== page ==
Medal Hopes (26) Roller Skating Kwangho Choi, Chul-won Jung

South Korean roller skating is dominated by the speed discipline.

Public interest in roller skating began to grow in 2004 when Kwok Chae-i, a two-time junior world champion, gained popularity as an “inline darling”.

In the mid-to-late 2000s, “Roller Queen” Woo Hyo-sook dominated the international scene, turning South Korea into a roller powerhouse.메이저사이트

In 2003, at the age of 17, she became the first Korean roller to win a senior gold medal at the World Championships, followed by a gold medal at the 2010 Asian Games in Guangzhou and four world titles in 2011.

Led by Woo, the Korean team defeated world champion Colombia at the 2009 World Championships to take first place overall (15 gold, 15 silver, 9 bronze) and swept the medal table at the Guangzhou Asian Games with three gold, two silver, and two bronze medals, establishing the sport as a “filial sport.

South Korea’s Woo Hyo-sook reacts after winning the inline roller EP 10,000m final with 31 points at the Asian Games at the Guangzhou Velodrome in Guangzhou, China, Nov. 24, 2010. [Yonhap Photo]

However, the sport’s popularity has waned, and a lack of generational change in the national team has greatly diminished South Korean roller’s standing.

The team finished 13th overall at last year’s World Championships with one silver and two bronze “gold” medals.

As an unpopular sport, it has a narrow presence at the Asian Games.

It was first included in the program at Guangzhou 2010, but was dropped from Incheon 2014 and reduced to two men’s and women’s road 20,000-meter races at Jakarta-Palembang 2018.

At this year’s Games, it was expanded to three events – the 1,000-meter sprint, the 10,000-meter steeplechase (EP) and the 3.000-meter relay – but its existence will be in jeopardy again at the 2026 Games in Aichi and Nagoya.

As such, the speed squad is desperate to go for gold as this could be their last Asian Games appearance.

Leading the way will be Choi Kwang-ho (30-Daegu City Hall) and Chung Chul-won (27-Andong City Hall) in the men’s 1,000 meters.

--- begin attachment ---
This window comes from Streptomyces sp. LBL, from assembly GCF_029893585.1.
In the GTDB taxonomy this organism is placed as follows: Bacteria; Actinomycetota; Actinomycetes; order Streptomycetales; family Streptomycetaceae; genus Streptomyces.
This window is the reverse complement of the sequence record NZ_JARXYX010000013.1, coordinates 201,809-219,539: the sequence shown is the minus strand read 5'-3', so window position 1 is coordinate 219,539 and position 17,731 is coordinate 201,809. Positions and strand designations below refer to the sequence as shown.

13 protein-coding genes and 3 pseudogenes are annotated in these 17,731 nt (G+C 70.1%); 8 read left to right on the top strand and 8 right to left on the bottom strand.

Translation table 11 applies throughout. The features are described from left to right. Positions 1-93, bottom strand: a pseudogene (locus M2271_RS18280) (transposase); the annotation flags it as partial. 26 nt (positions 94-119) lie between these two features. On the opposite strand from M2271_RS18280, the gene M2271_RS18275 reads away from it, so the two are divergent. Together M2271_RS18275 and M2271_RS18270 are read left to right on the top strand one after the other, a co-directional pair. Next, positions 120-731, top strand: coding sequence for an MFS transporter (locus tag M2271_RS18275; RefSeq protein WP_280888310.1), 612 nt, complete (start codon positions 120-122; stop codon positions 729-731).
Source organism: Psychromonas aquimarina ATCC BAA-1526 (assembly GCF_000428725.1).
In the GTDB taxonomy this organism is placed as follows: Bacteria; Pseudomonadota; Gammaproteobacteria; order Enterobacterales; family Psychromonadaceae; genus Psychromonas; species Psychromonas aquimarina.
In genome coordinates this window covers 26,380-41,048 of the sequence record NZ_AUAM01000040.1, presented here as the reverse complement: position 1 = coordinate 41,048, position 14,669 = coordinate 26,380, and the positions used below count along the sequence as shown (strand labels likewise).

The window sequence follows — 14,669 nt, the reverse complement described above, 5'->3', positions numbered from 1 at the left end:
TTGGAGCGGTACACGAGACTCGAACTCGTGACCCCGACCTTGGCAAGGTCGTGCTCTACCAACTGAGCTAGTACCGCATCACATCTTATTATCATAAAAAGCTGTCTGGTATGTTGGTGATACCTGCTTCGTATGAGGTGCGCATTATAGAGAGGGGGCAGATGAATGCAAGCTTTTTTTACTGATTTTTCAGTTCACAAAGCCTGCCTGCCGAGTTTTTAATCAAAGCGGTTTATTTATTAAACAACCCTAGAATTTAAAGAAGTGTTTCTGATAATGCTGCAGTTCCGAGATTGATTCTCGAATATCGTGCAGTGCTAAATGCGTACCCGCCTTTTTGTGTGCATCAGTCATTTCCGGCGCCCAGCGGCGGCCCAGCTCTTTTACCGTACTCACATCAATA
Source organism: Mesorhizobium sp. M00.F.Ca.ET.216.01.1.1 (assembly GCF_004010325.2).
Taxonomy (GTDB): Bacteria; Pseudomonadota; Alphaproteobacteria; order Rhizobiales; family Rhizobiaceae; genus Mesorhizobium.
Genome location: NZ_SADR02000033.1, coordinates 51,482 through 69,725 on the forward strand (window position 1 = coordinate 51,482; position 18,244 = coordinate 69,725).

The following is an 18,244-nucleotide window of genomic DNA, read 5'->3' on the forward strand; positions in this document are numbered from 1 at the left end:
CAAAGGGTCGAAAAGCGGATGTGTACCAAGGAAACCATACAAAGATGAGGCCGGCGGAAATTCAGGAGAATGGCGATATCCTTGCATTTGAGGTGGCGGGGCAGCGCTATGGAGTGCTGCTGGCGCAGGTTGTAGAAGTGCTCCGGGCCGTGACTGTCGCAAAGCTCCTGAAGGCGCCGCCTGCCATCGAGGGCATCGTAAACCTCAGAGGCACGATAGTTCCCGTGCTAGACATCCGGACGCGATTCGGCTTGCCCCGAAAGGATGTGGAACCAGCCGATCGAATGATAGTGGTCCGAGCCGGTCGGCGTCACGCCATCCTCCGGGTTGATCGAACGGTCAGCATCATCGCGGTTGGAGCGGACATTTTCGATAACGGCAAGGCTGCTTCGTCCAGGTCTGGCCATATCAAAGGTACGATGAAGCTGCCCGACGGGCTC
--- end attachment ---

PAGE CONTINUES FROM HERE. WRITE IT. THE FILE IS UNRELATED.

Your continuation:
While Choi Kwang-ho is a veteran with two silver medals at the Asian Games, Chung Chul-won is a newcomer who was in contention for the title at last year’s World Championships.

Choi won silver in the EP 10,000 meters at Guangzhou 2010 and was runner-up in the 20,000 meters at Jakarta-Palembang 2018.

No stranger to short and long distances, Choi will be aiming for a gold medal in the 1,000 meters this time around.

Chung crossed the line first in the 1,000 meters at last year’s World Championships, but was disqualified after an unfortunate foul call.

Chung clocked 1:24.274 in the first round of selection for the Asian Games team, ahead of Choi Kwang-ho (1:24.333).

The two will compete head-to-head in their individual events, but will join forces in the 5,000-meter relay for gold.

Neither is young, so they are counting down the days until they step onto the start line, knowing that this could be their last Asian Games.

The speedsters are aiming for a total of three gold medals, including the women’s 5,000-meter relay.

“I think (arch-rivals) Chinese Taipei are better prepared because they started their joint training earlier, and they may have an edge in endurance,” said Kim, but “we have a better sense of course utilization and positioning, so if we use that to our advantage, we have a good chance.”

“Choi Kwang-ho is a silent and quiet player who works hard, while Chung Chul-won is more confident and positive in his thinking,” Kim said.

“I look up to Choi Kwang-ho because he is an active athlete who has set a great record of advancing to three consecutive Asian Games,” Chung said, “and I am preparing hard with the mindset of ‘we can both do well’ while competing in good faith.”